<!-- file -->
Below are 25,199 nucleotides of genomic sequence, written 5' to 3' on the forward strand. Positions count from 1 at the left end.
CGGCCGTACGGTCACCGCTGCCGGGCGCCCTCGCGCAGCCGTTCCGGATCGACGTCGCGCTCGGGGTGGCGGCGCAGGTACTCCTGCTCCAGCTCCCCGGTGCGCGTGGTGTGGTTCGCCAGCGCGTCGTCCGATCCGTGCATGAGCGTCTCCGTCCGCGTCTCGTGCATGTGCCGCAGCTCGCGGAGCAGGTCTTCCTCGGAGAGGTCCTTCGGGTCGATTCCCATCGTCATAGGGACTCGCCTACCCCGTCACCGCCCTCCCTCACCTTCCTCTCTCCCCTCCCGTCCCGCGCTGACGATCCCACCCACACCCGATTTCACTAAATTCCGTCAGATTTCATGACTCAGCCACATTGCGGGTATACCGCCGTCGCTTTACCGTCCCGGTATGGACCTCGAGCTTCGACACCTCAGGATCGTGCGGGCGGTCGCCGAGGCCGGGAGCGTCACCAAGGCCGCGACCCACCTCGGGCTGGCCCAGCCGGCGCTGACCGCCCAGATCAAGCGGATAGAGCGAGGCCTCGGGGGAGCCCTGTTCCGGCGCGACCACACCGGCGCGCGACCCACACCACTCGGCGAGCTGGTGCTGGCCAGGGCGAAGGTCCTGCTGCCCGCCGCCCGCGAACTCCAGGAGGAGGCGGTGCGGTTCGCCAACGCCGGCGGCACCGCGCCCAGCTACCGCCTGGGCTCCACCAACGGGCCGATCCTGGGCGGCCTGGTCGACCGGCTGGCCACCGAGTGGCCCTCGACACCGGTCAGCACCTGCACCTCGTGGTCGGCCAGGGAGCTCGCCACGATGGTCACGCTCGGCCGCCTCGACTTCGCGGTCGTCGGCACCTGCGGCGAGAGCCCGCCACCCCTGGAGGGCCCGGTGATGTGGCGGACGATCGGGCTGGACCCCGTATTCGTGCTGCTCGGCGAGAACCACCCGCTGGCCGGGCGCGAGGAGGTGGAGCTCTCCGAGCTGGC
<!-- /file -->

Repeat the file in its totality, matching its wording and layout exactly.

Below are 25,199 nucleotides of genomic sequence, written 5' to 3' on the forward strand. Positions count from 1 at the left end.
CGGCCGTACGGTCACCGCTGCCGGGCGCCCTCGCGCAGCCGTTCCGGATCGACGTCGCGCTCGGGGTGGCGGCGCAGGTACTCCTGCTCCAGCTCCCCGGTGCGCGTGGTGTGGTTCGCCAGCGCGTCGTCCGATCCGTGCATGAGCGTCTCCGTCCGCGTCTCGTGCATGTGCCGCAGCTCGCGGAGCAGGTCTTCCTCGGAGAGGTCCTTCGGGTCGATTCCCATCGTCATAGGGACTCGCCTACCCCGTCACCGCCCTCCCTCACCTTCCTCTCTCCCCTCCCGTCCCGCGCTGACGATCCCACCCACACCCGATTTCACTAAATTCCGTCAGATTTCATGACTCAGCCACATTGCGGGTATACCGCCGTCGCTTTACCGTCCCGGTATGGACCTCGAGCTTCGACACCTCAGGATCGTGCGGGCGGTCGCCGAGGCCGGGAGCGTCACCAAGGCCGCGACCCACCTCGGGCTGGCCCAGCCGGCGCTGACCGCCCAGATCAAGCGGATAGAGCGAGGCCTCGGGGGAGCCCTGTTCCGGCGCGACCACACCGGCGCGCGACCCACACCACTCGGCGAGCTGGTGCTGGCCAGGGCGAAGGTCCTGCTGCCCGCCGCCCGCGAACTCCAGGAGGAGGCGGTGCGGTTCGCCAACGCCGGCGGCACCGCGCCCAGCTACCGCCTGGGCTCCACCAACGGGCCGATCCTGGGCGGCCTGGTCGACCGGCTGGCCACCGAGTGGCCCTCGACACCGGTCAGCACCTGCACCTCGTGGTCGGCCAGGGAGCTCGCCACGATGGTCACGCTCGGCCGCCTCGACTTCGCGGTCGTCGGCACCTGCGGCGAGAGCCCGCCACCCCTGGAGGGCCCGGTGATGTGGCGGACGATCGGGCTGGACCCCGTATTCGTGCTGCTCGGCGAGAACCACCCGCTGGCCGGGCGCGAGGAGGTGGAGCTCTCCGAGCTGGC